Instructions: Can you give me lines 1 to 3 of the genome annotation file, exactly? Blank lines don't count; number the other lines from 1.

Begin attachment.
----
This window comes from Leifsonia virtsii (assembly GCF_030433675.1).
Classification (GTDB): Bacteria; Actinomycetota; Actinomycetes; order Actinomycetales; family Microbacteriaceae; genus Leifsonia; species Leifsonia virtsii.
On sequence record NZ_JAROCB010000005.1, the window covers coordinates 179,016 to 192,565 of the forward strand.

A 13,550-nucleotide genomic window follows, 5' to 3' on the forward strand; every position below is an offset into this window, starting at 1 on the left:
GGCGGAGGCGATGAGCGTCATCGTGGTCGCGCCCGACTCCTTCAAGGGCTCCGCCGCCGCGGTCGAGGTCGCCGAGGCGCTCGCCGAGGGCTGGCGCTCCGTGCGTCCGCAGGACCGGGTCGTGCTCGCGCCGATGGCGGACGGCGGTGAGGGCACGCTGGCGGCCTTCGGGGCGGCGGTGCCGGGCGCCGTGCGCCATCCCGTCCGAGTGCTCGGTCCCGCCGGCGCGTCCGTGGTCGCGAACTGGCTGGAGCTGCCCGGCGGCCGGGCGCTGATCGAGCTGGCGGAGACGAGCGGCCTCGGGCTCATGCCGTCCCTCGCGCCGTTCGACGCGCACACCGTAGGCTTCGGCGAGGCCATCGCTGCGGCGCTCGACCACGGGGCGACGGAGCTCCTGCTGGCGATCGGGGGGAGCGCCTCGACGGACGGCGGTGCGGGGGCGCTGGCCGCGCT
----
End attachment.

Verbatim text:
This window comes from Leifsonia virtsii (assembly GCF_030433675.1).
Classification (GTDB): Bacteria; Actinomycetota; Actinomycetes; order Actinomycetales; family Microbacteriaceae; genus Leifsonia; species Leifsonia virtsii.
On sequence record NZ_JAROCB010000005.1, the window covers coordinates 179,016 to 192,565 of the forward strand.